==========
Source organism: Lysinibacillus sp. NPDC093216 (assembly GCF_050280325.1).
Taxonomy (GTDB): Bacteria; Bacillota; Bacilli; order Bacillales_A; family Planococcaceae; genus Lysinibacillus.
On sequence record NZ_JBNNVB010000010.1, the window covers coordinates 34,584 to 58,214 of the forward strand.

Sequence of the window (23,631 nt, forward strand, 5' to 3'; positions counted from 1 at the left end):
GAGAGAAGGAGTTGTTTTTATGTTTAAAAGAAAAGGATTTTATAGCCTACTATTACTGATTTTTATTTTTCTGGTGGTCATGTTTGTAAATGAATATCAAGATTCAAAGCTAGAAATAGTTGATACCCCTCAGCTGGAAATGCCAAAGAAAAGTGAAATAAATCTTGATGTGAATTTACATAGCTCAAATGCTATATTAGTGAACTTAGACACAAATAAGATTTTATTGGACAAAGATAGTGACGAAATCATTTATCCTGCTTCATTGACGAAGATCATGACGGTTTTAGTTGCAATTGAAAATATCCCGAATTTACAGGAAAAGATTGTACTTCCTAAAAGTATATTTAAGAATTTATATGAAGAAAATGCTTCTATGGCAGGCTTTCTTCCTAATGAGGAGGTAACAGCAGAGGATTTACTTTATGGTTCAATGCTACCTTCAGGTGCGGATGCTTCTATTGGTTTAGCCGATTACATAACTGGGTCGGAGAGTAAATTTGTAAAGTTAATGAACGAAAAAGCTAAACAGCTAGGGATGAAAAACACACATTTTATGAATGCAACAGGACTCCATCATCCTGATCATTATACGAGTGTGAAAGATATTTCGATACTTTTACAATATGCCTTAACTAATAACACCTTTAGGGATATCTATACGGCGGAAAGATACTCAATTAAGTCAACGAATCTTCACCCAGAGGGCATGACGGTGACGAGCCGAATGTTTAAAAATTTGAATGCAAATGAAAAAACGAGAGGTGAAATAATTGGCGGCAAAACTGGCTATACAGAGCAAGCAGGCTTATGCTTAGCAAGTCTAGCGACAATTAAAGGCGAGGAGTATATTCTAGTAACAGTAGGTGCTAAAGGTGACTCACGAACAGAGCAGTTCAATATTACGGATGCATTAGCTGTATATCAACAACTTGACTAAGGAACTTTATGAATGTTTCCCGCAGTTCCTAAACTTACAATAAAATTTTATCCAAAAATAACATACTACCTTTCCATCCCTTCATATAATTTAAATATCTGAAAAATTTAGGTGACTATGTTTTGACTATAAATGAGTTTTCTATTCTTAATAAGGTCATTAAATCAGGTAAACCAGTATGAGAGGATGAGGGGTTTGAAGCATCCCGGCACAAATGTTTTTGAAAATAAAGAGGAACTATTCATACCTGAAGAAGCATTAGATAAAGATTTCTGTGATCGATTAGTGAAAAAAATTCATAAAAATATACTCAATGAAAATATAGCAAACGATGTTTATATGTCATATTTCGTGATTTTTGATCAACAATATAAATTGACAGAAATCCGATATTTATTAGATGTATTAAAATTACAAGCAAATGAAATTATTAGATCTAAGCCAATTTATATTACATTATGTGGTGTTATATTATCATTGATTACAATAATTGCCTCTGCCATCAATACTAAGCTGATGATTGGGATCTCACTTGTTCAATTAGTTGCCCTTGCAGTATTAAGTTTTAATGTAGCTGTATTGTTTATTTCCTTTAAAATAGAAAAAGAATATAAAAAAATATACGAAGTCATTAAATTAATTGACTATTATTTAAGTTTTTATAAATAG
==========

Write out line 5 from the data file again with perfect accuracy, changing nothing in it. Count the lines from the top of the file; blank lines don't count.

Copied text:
GAGAGAAGGAGTTGTTTTTATGTTTAAAAGAAAAGGATTTTATAGCCTACTATTACTGATTTTTATTTTTCTGGTGGTCATGTTTGTAAATGAATATCAAGATTCAAAGCTAGAAATAGTTGATACCCCTCAGCTGGAAATGCCAAAGAAAAGTGAAATAAATCTTGATGTGAATTTACATAGCTCAAATGCTATATTAGTGAACTTAGACACAAATAAGATTTTATTGGACAAAGATAGTGACGAAATCATTTATCCTGCTTCATTGACGAAGATCATGACGGTTTTAGTTGCAATTGAAAATATCCCGAATTTACAGGAAAAGATTGTACTTCCTAAAAGTATATTTAAGAATTTATATGAAGAAAATGCTTCTATGGCAGGCTTTCTTCCTAATGAGGAGGTAACAGCAGAGGATTTACTTTATGGTTCAATGCTACCTTCAGGTGCGGATGCTTCTATTGGTTTAGCCGATTACATAACTGGGTCGGAGAGTAAATTTGTAAAGTTAATGAACGAAAAAGCTAAACAGCTAGGGATGAAAAACACACATTTTATGAATGCAACAGGACTCCATCATCCTGATCATTATACGAGTGTGAAAGATATTTCGATACTTTTACAATATGCCTTAACTAATAACACCTTTAGGGATATCTATACGGCGGAAAGATACTCAATTAAGTCAACGAATCTTCACCCAGAGGGCATGACGGTGACGAGCCGAATGTTTAAAAATTTGAATGCAAATGAAAAAACGAGAGGTGAAATAATTGGCGGCAAAACTGGCTATACAGAGCAAGCAGGCTTATGCTTAGCAAGTCTAGCGACAATTAAAGGCGAGGAGTATATTCTAGTAACAGTAGGTGCTAAAGGTGACTCACGAACAGAGCAGTTCAATATTACGGATGCATTAGCTGTATATCAACAACTTGACTAAGGAACTTTATGAATGTTTCCCGCAGTTCCTAAACTTACAATAAAATTTTATCCAAAAATAACATACTACCTTTCCATCCCTTCATATAATTTAAATATCTGAAAAATTTAGGTGACTATGTTTTGACTATAAATGAGTTTTCTATTCTTAATAAGGTCATTAAATCAGGTAAACCAGTATGAGAGGATGAGGGGTTTGAAGCATCCCGGCACAAATGTTTTTGAAAATAAAGAGGAACTATTCATACCTGAAGAAGCATTAGATAAAGATTTCTGTGATCGATTAGTGAAAAAAATTCATAAAAATATACTCAATGAAAATATAGCAAACGATGTTTATATGTCATATTTCGTGATTTTTGATCAACAATATAAATTGACAGAAATCCGATATTTATTAGATGTATTAAAATTACAAGCAAATGAAATTATTAGATCTAAGCCAATTTATATTACATTATGTGGTGTTATATTATCATTGATTACAATAATTGCCTCTGCCATCAATACTAAGCTGATGATTGGGATCTCACTTGTTCAATTAGTTGCCCTTGCAGTATTAAGTTTTAATGTAGCTGTATTGTTTATTTCCTTTAAAATAGAAAAAGAATATAAAAAAATATACGAAGTCATTAAATTAATTGACTATTATTTAAGTTTTTATAAATAG